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Chief Kno-Tah
Chief Kno-Tah verticle - Hillsboro, Oregon.JPG
The sculpture in 2010
Artist Peter Wolf Toth
Year 1987 (1987)
Type Sculpture
Medium Wood
Dimensions 7.6 m (25 ft)
Location Hillsboro, Oregon, United States
Coordinates 45°30′47″N 122°58′27″W / 45.51306°N 122.97417°W / 45.51306; -122.97417

Chief Kno-Tah was a wooden statue located in Shute Park in Hillsboro in the U.S. state of Oregon. Carved by Peter Wolf Toth, it was the 56th Native American head in his Trail of the Whispering Giants series. The 25-foot (7.6 m) tall, 250,000-pound (110,000 kg) statue was the first of two carved by Toth in Oregon. Completed in 1987, the statue was named in honor of a chief of the local Tualatin Indians. In early 2017, the statue was damaged by a tree blown over in a windstorm. It was ultimately determined to be beyond repair and was removed in June 2017.


Chief Kno-Tah with sign - Hillsboro, Oregon
Front of the sculpture along with city park sign

Toth selected Shute Park in Hillsboro for his first sculpture of a Native American head in Oregon in July 1987. He wanted a location in the Portland metropolitan area to allow easy access for a large population to see the statue that would include features drawn from Chief Joseph of the Nez Perce tribe in northeastern Oregon. For his Trail of the Whispering Giants series, Toth carved a statue in each U.S. state with Oregon as the penultimate state. He began sculpting that month on a log of Douglas fir, Oregon's state tree. The 250,000-pound (110,000 kg) log was donated by Stimson Lumber Company and delivered free of charge by local companies.

On August 13, the partly carved log was lifted onto its base at the park along Tualatin Valley Highway by J. L. Craigg Construction. Toth carved it by hand, except for the use of an electric sander. The statue was later treated with wood preservatives and fiberglass was applied to the top to protect against the weather.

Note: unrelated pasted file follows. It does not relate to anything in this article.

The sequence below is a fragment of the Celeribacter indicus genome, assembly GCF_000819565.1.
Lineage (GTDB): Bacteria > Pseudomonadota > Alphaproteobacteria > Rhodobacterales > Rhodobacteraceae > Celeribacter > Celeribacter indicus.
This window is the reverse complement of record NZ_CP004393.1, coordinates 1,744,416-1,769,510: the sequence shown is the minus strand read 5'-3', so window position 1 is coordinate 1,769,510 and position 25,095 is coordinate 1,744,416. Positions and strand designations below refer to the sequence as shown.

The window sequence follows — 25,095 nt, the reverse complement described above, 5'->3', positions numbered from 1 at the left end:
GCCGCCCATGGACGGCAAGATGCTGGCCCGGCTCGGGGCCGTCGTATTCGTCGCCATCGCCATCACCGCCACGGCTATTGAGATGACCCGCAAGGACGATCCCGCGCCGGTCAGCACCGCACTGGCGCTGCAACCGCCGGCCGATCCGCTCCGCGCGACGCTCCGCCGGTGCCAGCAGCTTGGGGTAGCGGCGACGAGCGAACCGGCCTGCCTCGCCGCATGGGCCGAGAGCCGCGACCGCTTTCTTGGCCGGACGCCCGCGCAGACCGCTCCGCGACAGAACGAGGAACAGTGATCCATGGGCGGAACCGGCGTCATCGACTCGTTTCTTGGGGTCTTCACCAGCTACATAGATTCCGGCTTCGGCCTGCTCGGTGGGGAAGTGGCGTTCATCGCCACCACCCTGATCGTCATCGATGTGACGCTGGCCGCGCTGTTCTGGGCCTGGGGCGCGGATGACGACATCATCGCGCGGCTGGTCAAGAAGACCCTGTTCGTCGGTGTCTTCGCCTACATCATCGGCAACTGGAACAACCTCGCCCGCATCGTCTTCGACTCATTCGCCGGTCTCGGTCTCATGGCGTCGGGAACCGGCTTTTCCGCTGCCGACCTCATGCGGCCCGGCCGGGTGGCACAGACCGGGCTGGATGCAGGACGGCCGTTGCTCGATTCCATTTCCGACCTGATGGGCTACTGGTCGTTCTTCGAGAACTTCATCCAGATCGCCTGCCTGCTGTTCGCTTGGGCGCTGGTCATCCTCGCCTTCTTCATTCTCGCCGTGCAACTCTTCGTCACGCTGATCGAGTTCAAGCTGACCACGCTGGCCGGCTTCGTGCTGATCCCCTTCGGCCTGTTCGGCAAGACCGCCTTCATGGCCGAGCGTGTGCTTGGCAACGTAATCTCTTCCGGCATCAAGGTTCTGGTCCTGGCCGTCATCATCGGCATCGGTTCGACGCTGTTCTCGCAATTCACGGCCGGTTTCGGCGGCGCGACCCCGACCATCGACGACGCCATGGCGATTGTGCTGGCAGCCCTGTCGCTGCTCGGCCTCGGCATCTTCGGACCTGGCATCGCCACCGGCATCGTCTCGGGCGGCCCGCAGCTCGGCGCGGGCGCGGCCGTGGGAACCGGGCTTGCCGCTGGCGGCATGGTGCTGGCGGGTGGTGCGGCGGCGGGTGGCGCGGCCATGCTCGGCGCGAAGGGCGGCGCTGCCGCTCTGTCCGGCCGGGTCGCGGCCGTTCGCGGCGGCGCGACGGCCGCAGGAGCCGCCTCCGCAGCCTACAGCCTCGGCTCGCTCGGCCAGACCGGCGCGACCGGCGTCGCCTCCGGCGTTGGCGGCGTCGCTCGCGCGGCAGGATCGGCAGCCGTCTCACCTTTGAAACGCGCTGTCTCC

On September 25, 1987, the sculpture was dedicated as Chief Kno-Tah in a ceremony featuring Native American singing and dancing. About 400 attended the ceremony on a day proclaimed as United American Indian Day by Hillsboro mayor Shirley Huffman. City and county civic leaders as well as local Native American leaders spoke at the ceremony. Kno-Tah was the leader of the Tualatin band of the Kalapuya group, who signed a treaty in 1855 with the government to cede their ancestral home on the Tualatin Plains to pioneer settlers. Students at the Chemawa Indian School in Salem, Oregon, selected the name from submissions from local residents.

The 25-foot (7.6 m) tall statue was Toth's 56th in his series of Native American heads. Toth donated the statue to the state as he did with each in the series. A plaque on the base was later added. After completing the statue, he carved a second statue in Oregon in Astoria later that year to honor coastal tribes. Until 1996, a picture of the sculpture was used by the Hillsboro Chamber of Commerce for their postcards. In February 2017, the top of the carving was damaged when a wind storm blew an adjacent tree into the front side, shearing off part of the head and causing the entire statue to lean. On June 15, 2017, after officials deemed the leaning statue a safety concern, it was removed.


Chief Kno-Tah was made of Douglas fir and was 25 feet (7.6 m) tall, and 6 feet (1.8 m) in diameter (19 cubic metres, 9.9 tonnes). The concrete base was 2 feet (0.61 m) tall and 8 feet (2.4 m) in diameter. The figure featured braided hair with feathers protruding from the back.

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